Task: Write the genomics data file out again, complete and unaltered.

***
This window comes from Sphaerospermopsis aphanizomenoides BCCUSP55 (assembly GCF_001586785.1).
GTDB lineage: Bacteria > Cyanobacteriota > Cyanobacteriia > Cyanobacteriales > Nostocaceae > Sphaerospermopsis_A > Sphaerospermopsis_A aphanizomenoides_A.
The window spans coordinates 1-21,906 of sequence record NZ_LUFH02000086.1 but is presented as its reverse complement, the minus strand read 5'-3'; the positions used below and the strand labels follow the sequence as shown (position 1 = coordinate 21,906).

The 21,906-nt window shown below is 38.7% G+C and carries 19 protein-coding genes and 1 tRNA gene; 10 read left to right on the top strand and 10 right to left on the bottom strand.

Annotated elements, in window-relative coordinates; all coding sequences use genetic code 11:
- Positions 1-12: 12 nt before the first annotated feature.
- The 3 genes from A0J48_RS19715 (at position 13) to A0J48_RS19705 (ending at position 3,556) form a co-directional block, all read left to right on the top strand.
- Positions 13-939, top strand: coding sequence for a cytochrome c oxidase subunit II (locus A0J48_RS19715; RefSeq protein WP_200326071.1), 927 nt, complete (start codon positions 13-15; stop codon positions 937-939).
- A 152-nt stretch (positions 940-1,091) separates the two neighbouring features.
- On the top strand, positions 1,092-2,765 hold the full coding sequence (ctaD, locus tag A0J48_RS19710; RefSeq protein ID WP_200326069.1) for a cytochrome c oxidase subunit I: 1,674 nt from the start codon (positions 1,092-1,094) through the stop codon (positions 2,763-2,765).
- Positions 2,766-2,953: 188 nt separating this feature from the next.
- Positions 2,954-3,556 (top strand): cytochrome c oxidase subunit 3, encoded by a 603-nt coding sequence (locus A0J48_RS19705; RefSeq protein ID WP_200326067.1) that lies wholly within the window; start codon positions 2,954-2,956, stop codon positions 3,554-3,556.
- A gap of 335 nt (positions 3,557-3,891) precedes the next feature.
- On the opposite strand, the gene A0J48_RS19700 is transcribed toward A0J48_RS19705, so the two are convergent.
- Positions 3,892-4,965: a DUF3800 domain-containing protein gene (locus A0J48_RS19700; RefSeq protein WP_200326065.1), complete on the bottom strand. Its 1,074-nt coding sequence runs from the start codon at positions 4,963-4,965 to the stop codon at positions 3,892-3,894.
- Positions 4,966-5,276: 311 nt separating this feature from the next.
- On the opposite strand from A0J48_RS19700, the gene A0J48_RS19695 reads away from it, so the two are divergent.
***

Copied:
This window comes from Sphaerospermopsis aphanizomenoides BCCUSP55 (assembly GCF_001586785.1).
GTDB lineage: Bacteria > Cyanobacteriota > Cyanobacteriia > Cyanobacteriales > Nostocaceae > Sphaerospermopsis_A > Sphaerospermopsis_A aphanizomenoides_A.
The window spans coordinates 1-21,906 of sequence record NZ_LUFH02000086.1 but is presented as its reverse complement, the minus strand read 5'-3'; the positions used below and the strand labels follow the sequence as shown (position 1 = coordinate 21,906).

The 21,906-nt window shown below is 38.7% G+C and carries 19 protein-coding genes and 1 tRNA gene; 10 read left to right on the top strand and 10 right to left on the bottom strand.

Annotated elements, in window-relative coordinates; all coding sequences use genetic code 11:
- Positions 1-12: 12 nt before the first annotated feature.
- The 3 genes from A0J48_RS19715 (at position 13) to A0J48_RS19705 (ending at position 3,556) form a co-directional block, all read left to right on the top strand.
- Positions 13-939, top strand: coding sequence for a cytochrome c oxidase subunit II (locus A0J48_RS19715; RefSeq protein WP_200326071.1), 927 nt, complete (start codon positions 13-15; stop codon positions 937-939).
- A 152-nt stretch (positions 940-1,091) separates the two neighbouring features.
- On the top strand, positions 1,092-2,765 hold the full coding sequence (ctaD, locus tag A0J48_RS19710; RefSeq protein ID WP_200326069.1) for a cytochrome c oxidase subunit I: 1,674 nt from the start codon (positions 1,092-1,094) through the stop codon (positions 2,763-2,765).
- Positions 2,766-2,953: 188 nt separating this feature from the next.
- Positions 2,954-3,556 (top strand): cytochrome c oxidase subunit 3, encoded by a 603-nt coding sequence (locus A0J48_RS19705; RefSeq protein ID WP_200326067.1) that lies wholly within the window; start codon positions 2,954-2,956, stop codon positions 3,554-3,556.
- A gap of 335 nt (positions 3,557-3,891) precedes the next feature.
- On the opposite strand, the gene A0J48_RS19700 is transcribed toward A0J48_RS19705, so the two are convergent.
- Positions 3,892-4,965: a DUF3800 domain-containing protein gene (locus A0J48_RS19700; RefSeq protein WP_200326065.1), complete on the bottom strand. Its 1,074-nt coding sequence runs from the start codon at positions 4,963-4,965 to the stop codon at positions 3,892-3,894.
- Positions 4,966-5,276: 311 nt separating this feature from the next.
- On the opposite strand from A0J48_RS19700, the gene A0J48_RS19695 reads away from it, so the two are divergent.